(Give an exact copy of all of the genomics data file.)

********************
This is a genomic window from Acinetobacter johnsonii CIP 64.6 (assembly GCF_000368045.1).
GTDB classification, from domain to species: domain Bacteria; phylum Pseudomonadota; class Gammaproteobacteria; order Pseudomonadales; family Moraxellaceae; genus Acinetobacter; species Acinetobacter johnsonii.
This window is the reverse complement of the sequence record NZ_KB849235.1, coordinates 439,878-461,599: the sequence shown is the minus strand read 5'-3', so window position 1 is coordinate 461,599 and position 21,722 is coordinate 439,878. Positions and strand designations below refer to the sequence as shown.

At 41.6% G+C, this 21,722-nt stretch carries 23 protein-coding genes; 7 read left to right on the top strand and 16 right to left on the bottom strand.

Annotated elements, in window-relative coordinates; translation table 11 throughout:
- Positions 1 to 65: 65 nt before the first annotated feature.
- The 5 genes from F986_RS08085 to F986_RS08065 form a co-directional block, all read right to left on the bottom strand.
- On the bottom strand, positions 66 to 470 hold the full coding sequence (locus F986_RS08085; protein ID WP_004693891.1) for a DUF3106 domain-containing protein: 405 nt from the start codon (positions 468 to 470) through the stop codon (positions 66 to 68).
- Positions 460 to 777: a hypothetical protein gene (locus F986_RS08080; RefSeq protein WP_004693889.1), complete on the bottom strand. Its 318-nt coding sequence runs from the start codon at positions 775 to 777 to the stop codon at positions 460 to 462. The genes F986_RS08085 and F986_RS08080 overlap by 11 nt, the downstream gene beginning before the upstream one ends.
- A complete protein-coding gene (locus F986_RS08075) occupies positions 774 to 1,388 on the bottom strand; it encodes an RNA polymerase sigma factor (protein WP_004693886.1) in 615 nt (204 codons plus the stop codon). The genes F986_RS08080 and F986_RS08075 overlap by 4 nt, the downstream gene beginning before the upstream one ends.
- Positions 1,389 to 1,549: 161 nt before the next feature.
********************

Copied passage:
This is a genomic window from Acinetobacter johnsonii CIP 64.6 (assembly GCF_000368045.1).
GTDB classification, from domain to species: domain Bacteria; phylum Pseudomonadota; class Gammaproteobacteria; order Pseudomonadales; family Moraxellaceae; genus Acinetobacter; species Acinetobacter johnsonii.
This window is the reverse complement of the sequence record NZ_KB849235.1, coordinates 439,878-461,599: the sequence shown is the minus strand read 5'-3', so window position 1 is coordinate 461,599 and position 21,722 is coordinate 439,878. Positions and strand designations below refer to the sequence as shown.

At 41.6% G+C, this 21,722-nt stretch carries 23 protein-coding genes; 7 read left to right on the top strand and 16 right to left on the bottom strand.

Annotated elements, in window-relative coordinates; translation table 11 throughout:
- Positions 1 to 65: 65 nt before the first annotated feature.
- The 5 genes from F986_RS08085 to F986_RS08065 form a co-directional block, all read right to left on the bottom strand.
- On the bottom strand, positions 66 to 470 hold the full coding sequence (locus F986_RS08085; protein ID WP_004693891.1) for a DUF3106 domain-containing protein: 405 nt from the start codon (positions 468 to 470) through the stop codon (positions 66 to 68).
- Positions 460 to 777: a hypothetical protein gene (locus F986_RS08080; RefSeq protein WP_004693889.1), complete on the bottom strand. Its 318-nt coding sequence runs from the start codon at positions 775 to 777 to the stop codon at positions 460 to 462. The genes F986_RS08085 and F986_RS08080 overlap by 11 nt, the downstream gene beginning before the upstream one ends.
- A complete protein-coding gene (locus F986_RS08075) occupies positions 774 to 1,388 on the bottom strand; it encodes an RNA polymerase sigma factor (protein WP_004693886.1) in 615 nt (204 codons plus the stop codon). The genes F986_RS08080 and F986_RS08075 overlap by 4 nt, the downstream gene beginning before the upstream one ends.
- Positions 1,389 to 1,549: 161 nt before the next feature.